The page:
Prudent Financial Planning
Patrick Logue, CFP® professional, is a fee-only Financial Advisor and founder of Prudent Financial Planning LLC. He specializes in College Planning and has completed the Capstone College Partners Course in College Planning. Pat is passionate about helping families plan for college while working towards retirement. He is a member of the National College Advocacy Group (NCAG), XY Planning Network, and National Association of Personal Financial Advisors (NAPFA). With 20 years of experience in financial services, including 3 years in the Development Office at a non-profit, Pat is intimately familiar with Investments, Tax Planning, and Charitable Giving Strategies. Pat also provides expertise in Wealth Management, Inter-Generational Wealth Transfer, and Estate Planning. He enjoys hiking, running, coaching, and spending time with his wife, Erin, and their 2 children.
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Congratulations! You are well ahead of the curve for retirement as far as total assets. But, it would benefit you to sit down with a CFP® and review your income, expenses, and asset allocation. Whoever you sit down with will review the holdings in your 401(k) and look at which stocks you own. This will enable them to make sure you are properly diversified. They should also look at the yield you are earning on your cash. The next step will be to assess your risk tolerance, time horizon, and goals. With this information, they will be able to align your investment allocations more effectively.
That is great news that you have no debt. It would be helpful to know your gross monthly income. That will be a factor in determining how well-positioned you are for the future. It is also good to hear that you could cut your expenses down to $7,000. You will need to dial in your current expenses as that will help you estimate your expenses in retirement. Typically, you can estimate your retirement expenses to be 80% of your current expenses.
One thing to consider for retirement is the ratio of your expenses to your total assets. In retirement, a 4% drawdown is usually a pretty safe assumption. Therefore, if you have $2,000,000 in assets at retirement, you could, theoretically, withdraw $80,000 per year. Currently, you are spending about $120,000 per year. Therefore, you might benefit from reducing your expenses to about $6,500 per month (if possible) in retirement.
This is an interesting scenario. It seems that your debt to income ratio is too high. How much is your home worth? Also, your assets to liabilities ratio is bit low as well (I assumed a home value of $500,000). It would be helpful to take a look at your monthly expenses and net income. What type of student loans do you have that are 12%? That seems quite high. Taking a loan from your 401(k) would not be my first option. Please read through your plan details to review their policy on loans. I have a few options that could potentially save your $17,000 in interest on your loans and could potentially help pay off your debts 71 months sooner. But, I would need more information before I can make an actual determination. This is just my best estimate using the information at hand, guessing a few numbers, and extrapolating.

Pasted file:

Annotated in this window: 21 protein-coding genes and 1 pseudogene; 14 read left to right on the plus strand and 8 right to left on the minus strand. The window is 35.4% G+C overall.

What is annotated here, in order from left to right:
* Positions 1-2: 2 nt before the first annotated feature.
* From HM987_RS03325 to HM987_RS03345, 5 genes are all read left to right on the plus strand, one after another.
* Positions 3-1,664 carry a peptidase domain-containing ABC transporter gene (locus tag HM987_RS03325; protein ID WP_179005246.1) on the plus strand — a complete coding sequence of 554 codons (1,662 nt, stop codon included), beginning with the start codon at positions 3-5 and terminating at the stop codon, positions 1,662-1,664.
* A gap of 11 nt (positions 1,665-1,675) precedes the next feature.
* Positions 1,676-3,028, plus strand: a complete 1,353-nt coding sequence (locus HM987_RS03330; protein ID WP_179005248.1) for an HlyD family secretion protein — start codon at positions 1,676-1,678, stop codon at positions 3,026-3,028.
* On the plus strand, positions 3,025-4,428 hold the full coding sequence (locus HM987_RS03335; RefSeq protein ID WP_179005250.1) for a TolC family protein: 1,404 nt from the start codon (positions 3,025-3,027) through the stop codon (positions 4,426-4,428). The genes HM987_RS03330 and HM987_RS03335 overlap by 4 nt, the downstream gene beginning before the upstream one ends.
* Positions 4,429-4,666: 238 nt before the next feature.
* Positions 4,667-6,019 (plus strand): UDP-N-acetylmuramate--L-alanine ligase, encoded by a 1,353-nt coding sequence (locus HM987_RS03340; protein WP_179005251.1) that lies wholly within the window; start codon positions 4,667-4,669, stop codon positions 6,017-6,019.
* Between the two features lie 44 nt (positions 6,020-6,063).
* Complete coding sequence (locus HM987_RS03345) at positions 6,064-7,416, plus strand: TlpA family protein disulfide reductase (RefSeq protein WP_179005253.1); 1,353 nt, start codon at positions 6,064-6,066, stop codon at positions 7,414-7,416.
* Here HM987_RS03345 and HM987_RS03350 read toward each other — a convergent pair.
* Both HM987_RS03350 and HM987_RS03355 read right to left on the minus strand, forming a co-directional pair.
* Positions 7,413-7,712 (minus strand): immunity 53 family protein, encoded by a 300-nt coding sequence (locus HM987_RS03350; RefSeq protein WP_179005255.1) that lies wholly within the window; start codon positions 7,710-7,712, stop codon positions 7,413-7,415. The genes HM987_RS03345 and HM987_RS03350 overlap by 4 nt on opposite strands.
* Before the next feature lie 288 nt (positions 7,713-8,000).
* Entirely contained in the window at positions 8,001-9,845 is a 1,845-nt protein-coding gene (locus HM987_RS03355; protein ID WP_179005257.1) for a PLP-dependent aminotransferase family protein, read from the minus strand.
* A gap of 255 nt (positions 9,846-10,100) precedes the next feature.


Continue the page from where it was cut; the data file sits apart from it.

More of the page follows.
I understand that you are paying .70 percent in fees (aka 70bps). I would be interested to know what type of yield you are currently earning on your cash.
You would probably benefit from moving your cash to a high yield savings account. You could start earning about 1.7% and you would not be paying .70% in fees. This could be a significant savings depending on your average daily cash balance. The downside of a savings account is that you are limited to a certain number of transactions per month.
Great question. Front-load fees are not very common anymore. You really have to do your homework to compare how these funds perform in comparison to no-load mutual funds over time. For example, let's say you invest $100,000 in an front-load mutual fund with an upfront fee of 5% and that fund has an expense fee of .60bps. You will have $95,000 invested (you will have paid $5,000 in front-load fees) and you will be paying $570 annually in fees. Assuming 0% growth (just to simplify things), you will have paid $10,700 in fees after 10 years.
Alternatively, if you invest in a no-load, low-cost mutual fund, such as a Vanguard fund, you could invest $100,000 in a fund with an upfront fee of 0% and the fund might have an expense fee of .08bps. Therefore, you will have the full $100,000 invested and you will be paying $80 per year in fees. After 10 years, assuming 0% growth again, you will have paid only $800 in fees.
Next, you will have to compare the performance of these front-load funds vs. no-load funds over time period such as 3-year, 5-year, and 10-year. There are other factors to consider but this is a good start.
This is a great question. This all depends on several factors. First of all, you will want to look at the interest rate you are paying on your mortgage. Then look at how your cash and other assets are invested. It would be helpful to know your rate of return. If you are earning a higher rate of return on your investments than you are paying on your mortgage, then you may want to consider leaving things as they are. If you are paying a higher interest rate on your mortgage than you are earning on your investments, then you might want to consider paying off the mortgage. From the information you provided, your assets:liabilities ratio is in great shape and your debt:income ratio looks great too. It would be helpful to sit down with a Financial Advisor and take a look at your entire Financial Picture.
You will need to take a look at your anticipated income and expenses in retirement. Then you can work backward from there to determine a safe withdrawal rate.